Could be work, work ethics, consistency in decision making, economic investment or the stars, cyclical luck, as also highlighted by the legendary Panatta (he kissed Paris in 1976). Far from reality, there is nothing that affects the tennis bliss of a nation more than the epic victory, and above all the insistence, resistance and determination to achieve it again, to imitate her. Over and over again until it becomes automatism, a recurrence. In that exclusive corner, Flavia Pennetta does not forget about tyranny, the Spanish dynasty of the last decades with Corretja, Juan Carlos Ferrero, Carlos Moyá, Robredo or David Ferrer as a prelude, already in the modern-contemporary history of the great Nadal, who Today he is looking for his place with few compatriot partners around him, beyond Carlitos.

The theme changes in women’s tennis, where Arantxa Sánchez Vicario, Conchita Martínez, Garbiñe Muguruza or even Carla Suárez are still waiting for heirs. The current picture is dark, although some green shoots sprout. Italian women’s tennis is also trying to escape from that tunnel. Is there a turning point missing, a la Fognini, for it to finish exploding? “Within the distance, we have had the explosion with Jasmine Paolini (her teacher is Renzo Furlan) and her victory in Dubai against Cirstea. Yes, it is true that it does not have the glamour, the importance of Monte Carlo, Miami or Indian Wells, but it is a feat, and has placed it 13th or 14th in the ranking. The key is to be consistent, that is, to prolong this triumph until it becomes a chain of work. Only then will it work as a sounding board for the others,” he argues. The others are: Martina Trevisan, Elisabetta Cocciaretto, Lucia Bronzetti… Even the veteran Camila Giorgi who, like Berrettini, longs to recover the best level of her career, perhaps with too many dunes.

The future

Tennis is the second sport in Italy, after football. We are in a positive whirlwind, but there is still something to improve: it is still sexist. In my time there was a golden generation, with Sara Errani and Roberta Vinci (they achieved Wimbledon as a couple) or Francesca Schiavone, who won Roland Garros in 2010. Also my Grand Slam… They are successes that are in no way different to Sinner’s in Australia, which, however, has had much more relevance and media impact. Not to argue, but that’s how it is“, analyzes Pennetta before confessing the last secret ingredients to begin – or spread over time – the triumphal cycles, covered with cream. “Sacrifice is the key. I left home very young, then I lived in Barcelona for years. Sacrifice and perseverance, exactly. Selfless love for this sport. Strength to face fear, injuries, relapses, uncertainty. “That, and the growth of many Italian trainers and technicians, explain, perhaps, the success we are experiencing.”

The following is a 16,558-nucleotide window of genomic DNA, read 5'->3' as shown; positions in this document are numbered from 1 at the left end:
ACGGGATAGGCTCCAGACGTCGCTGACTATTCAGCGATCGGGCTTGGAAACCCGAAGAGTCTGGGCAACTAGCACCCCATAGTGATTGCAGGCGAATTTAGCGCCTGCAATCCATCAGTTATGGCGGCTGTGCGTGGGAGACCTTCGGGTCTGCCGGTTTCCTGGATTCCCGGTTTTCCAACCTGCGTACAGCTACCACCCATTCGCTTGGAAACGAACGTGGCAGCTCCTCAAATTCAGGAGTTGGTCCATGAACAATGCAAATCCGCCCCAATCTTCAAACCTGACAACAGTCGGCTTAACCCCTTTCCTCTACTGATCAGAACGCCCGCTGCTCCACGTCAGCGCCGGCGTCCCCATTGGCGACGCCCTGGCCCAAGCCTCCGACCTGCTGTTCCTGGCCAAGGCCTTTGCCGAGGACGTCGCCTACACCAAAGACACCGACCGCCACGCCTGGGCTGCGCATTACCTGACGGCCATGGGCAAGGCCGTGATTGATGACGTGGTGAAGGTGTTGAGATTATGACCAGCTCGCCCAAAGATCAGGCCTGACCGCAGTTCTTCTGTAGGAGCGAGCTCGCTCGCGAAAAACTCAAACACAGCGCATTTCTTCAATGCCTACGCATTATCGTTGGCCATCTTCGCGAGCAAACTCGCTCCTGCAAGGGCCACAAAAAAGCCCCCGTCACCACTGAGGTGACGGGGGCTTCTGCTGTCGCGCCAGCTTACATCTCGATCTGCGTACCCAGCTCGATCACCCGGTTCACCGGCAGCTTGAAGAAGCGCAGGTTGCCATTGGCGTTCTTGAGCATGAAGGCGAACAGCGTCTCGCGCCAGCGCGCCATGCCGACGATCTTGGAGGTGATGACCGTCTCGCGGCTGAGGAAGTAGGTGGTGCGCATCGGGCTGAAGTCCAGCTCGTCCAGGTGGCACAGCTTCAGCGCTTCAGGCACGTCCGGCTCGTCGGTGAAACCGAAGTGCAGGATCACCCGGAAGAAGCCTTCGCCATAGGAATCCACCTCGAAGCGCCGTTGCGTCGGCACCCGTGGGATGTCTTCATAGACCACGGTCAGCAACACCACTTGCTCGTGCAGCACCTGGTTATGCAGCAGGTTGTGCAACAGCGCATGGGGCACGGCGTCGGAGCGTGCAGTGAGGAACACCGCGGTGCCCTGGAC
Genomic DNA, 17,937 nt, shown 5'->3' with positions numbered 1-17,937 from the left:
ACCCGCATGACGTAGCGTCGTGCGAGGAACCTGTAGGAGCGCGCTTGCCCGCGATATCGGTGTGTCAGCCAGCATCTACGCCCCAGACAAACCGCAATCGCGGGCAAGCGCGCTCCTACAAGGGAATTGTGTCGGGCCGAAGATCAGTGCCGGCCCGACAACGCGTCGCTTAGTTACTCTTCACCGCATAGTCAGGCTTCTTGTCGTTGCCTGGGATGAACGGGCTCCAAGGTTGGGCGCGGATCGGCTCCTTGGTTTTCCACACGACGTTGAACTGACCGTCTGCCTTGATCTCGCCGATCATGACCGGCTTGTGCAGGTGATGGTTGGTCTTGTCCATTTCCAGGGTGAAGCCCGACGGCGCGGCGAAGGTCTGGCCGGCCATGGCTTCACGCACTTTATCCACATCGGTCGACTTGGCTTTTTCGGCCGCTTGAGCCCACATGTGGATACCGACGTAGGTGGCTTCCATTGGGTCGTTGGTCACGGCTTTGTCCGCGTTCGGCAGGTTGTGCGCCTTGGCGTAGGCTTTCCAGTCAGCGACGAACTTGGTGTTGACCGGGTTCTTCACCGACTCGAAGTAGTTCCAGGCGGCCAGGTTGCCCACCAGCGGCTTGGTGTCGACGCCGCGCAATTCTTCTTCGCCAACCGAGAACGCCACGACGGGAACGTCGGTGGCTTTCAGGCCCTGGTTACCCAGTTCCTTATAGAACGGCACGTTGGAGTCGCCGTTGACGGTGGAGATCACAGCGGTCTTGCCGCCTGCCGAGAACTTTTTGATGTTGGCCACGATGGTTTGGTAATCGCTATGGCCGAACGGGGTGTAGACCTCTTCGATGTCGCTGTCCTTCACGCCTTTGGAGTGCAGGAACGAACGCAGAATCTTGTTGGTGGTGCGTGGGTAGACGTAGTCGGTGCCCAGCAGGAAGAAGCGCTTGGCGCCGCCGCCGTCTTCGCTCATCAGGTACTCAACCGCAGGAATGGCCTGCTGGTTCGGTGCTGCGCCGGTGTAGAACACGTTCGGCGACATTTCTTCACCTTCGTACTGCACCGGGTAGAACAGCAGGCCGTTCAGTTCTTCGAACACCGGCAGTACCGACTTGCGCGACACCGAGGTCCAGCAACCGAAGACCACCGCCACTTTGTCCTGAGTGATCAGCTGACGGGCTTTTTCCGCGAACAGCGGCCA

Today in Italy there are two excellent coaches – Simone Vagnozzi (Sinner’s coach) and Giorgio Galimberti – who shine with their own light. Notable tennis players then, in Flavia’s words, have now known how to extrapolate their technique, their tactics, the vision of the game that they once had to put it at the service of the new talents that they mold in the academies. They have abandoned the ego, made the method more flexible to make it available to young people. “I don’t know if this has changed. In my time, each coach had his own vision, his method, and there was no uniformity, a base editorial line as existed in Spain. Maybe now, there is much more dialogue between the tennis player and the coach, and there may be another point to highlight, another incentive to grow and improve in everything for the coming years,” he asserts.

In the preview of the Indian Wells semifinal between Alcaraz and Sinner, the last captain of the Italian Davis -Filippo Volandri- gave an interview to La Gazzetta where he could not explain it better. “The Italian movement is powerful because its compartments are no longer stagnant. The players talk to each other. Ditto the coaches, and from this interrelation everyone is enriched.”

It is no coincidence that his 2023 Davis monument squad (Arnaldi, Sinner, Musetti, Sonego) was the most worthy heir of the troop that Nicola Pietrangeli led in Chile, withBarazzutti, Panatta, Bertolucci and Tonino Zugarelli to the head. Imposing themselves, facing a public opinion that encouraged them not to play so as not to legitimize the regime of a dictator, they ignored the criticism, neutralized it, overcame it with the silence of their famous rackets and a pair of red sneakers. It was the first match point achieved by a stubborn, tenacious and irreverent country. The first big collective bite of a movement that today is once again in a state of grace. A perfect storm returns… Curious that this time it began with the flight of an imperfect and volcanic bee, which broke rackets and starred in epic victories against Nadal or Andy Murray.

2024-04-20 03:24:32
#Fognini #broke #iron #wall #Relief